2014 Honda Forza Scooter TestHonda has returned to the mid-size scooter market with the 2014 Honda Forza, which is powered by a 279cc SOHC motor with fuel injection, four valves, and liquid cooling. With it Honda V-Matic belt-drive automatic transmission, the Forza gets a claimed 68 mpg, yet is freeway legal and capable.
Getting the right scooter depends on where you plan on riding it. A 50 is good for dense urban areas, a 150 for when you are out in the suburbs with some faster surface streets, and 600s for touring and extended freeway rides.A 300-class machine, such as the 2014 Honda Forza, gives you access to the freeway, yet the scooter is still agile enough for squeezing though urban traffic.Certainly, the Honda Forza prefers a freeway speed limit of 55 mph rather than 65 mph. It will go over 80 if you push it (and remain stable), but acceleration is minimal over 70, so keeping up with the flow of traffic can be a challenge.If the speed limit is 55, though, you still have some flexibility in speed, and twisting the throttle can move you out of trouble when hitting the linked disc brakes—Honda’s Combined Braking System (CBS)—will not.In tight traffic, the 2014 Honda Forza is certainly long with a 61-inch wheelbase. Still, with a 27-degree rake and a 14-inch front tire (13 in the back), the ability to change direction is there, making it possible to dart in and out of downtown traffic.The transmission has just the right amount of engine compression braking, and the brakes are fully intuitive. I started off using the front primarily, before learning to trust the CBS (and the optional ABS) and relying on the left brake lever.Working your way up to the front of the line, the Forza has more than enough power to leave cars behind when the light turns green–just be willing to wick the throttle wide open. The fuel injection is flawless, and acceleration is predictable and seamless.You can find yourself at 50 mph quickly, so be mindful of speed limits. Honda makes it easy with a digital speedometer front and center, augmented by a large analog read-out. There’s a tachometer, which is a waste of space, as you’re not shifting.It does reveal a 9k redline, however. Other large analog gauges are the fuel level (moves slow!) and coolant temperature (riding in 100-degree weather, it didn’t budge above proper operating temperature). There’s also a clock, check engine light (like a car!), and a reminder that it’s time for an oil change.Sitting at the controls, you actually feel like you’re on a mini Honda Gold Wing F6B. It has the same kind of fairing from the rider’s perspective and the short windscreen. Another family resemblance is to the Honda CTX700, from the seated position.Of course, the Forza feels much smaller than either of those distant cousins, and the seating position is quite compact. The floorboards are long, giving you a wide variety of foot positions. At 5’ 10”, I couldn’t quite get comfortable with the forward foot position. I either had to put them up very high to be flat-footed, or just put the balls of my feet up the inclined portion of the floorboards and my heels on the flat portion.Weighing in at over 400 pounds with less than four inches of wheel travel at each end, the suspension capabilities of the Forza are limited. For the sort of uneven roads you’ll find in, say, Beverly Hills, the suspension (twin-shock rear, fork front) is fairly adequate. It’s happy on uneven roads, as long as the edges aren’t too sharp.Rolling bumps are handled nicely.However, take the Forza to an area in South Los Angeles, such as Chesterfield Square, where deferred maintenance of the roads is common, and it protests. Square edge bumps hit the rider hard, though the Forza doesn’t completely lose its composure–it’s more of an annoyance than anything else. The smallish tires are part of the problem, of course, and they don’t roll as nicely through potholes.When riding through the canyons, it’s all about the quality of the roads. When smooth, the 2014 Honda Forza is a pleasure to ride and it negotiates corners nicely – the handling, suspension, brakes, and motor all work in concert. But, if it’s a nasty part of Mulholland Drive, then you start to get tossed around and have to slow down considerably.Practically speaking the Honda Forza gets the job done for cargo. The storage area can accept two full-face helmets, and it’s nice and long–great if you’re carrying rolled up artwork or architectural plans. In the fairing there are a couple of convenient cubby holes (one locked, one not), and there’s a power socket for keeping your phone charged up during the ride. Accessories include a tall windscreen and a 35-liter top box.A pleasant machine that is happiest on roads in good shape, the 2014 Honda Forza is a mid-size scooter with the capability of freeway use to go along with its friendliness in crowded urban and suburban locales.2014 Honda Forza Specs:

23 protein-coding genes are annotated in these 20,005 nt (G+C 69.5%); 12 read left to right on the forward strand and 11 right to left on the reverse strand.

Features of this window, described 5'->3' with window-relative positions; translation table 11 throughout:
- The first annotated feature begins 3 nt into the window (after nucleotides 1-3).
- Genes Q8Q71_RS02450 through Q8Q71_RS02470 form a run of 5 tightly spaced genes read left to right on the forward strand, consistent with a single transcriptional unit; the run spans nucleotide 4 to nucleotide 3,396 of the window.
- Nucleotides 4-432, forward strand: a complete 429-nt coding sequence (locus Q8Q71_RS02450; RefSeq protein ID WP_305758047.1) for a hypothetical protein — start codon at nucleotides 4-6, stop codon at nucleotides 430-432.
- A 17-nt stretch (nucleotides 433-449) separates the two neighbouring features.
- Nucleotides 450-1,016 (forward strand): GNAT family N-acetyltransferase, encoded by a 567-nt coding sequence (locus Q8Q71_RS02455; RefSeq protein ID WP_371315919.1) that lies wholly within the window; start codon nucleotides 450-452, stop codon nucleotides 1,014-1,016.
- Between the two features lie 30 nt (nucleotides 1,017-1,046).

This week, Senior Editor Nic de Sena rides the all new Ducati Monster. Big changes have been made by Ducati–has the company ruined the considerable heritage of the iconic Monster–or are the changes worth it? In the second part of the show, we chat with Nick Ienatsch, Founder and Head Instructor at the Yamaha Champions Riding School. He says: “We aim to change your riding life by introducing you to Champions Habits: The techniques, approaches, skills, and the mindsets of the best riders in the world. These Champions Habits are the foundation of safety and consistency to whatever speed you ride, in any venue on any bike. Street riders, this is just as much for you as track riders. The best way to make safe riders is to make good riders.“ We hope you enjoy this episode!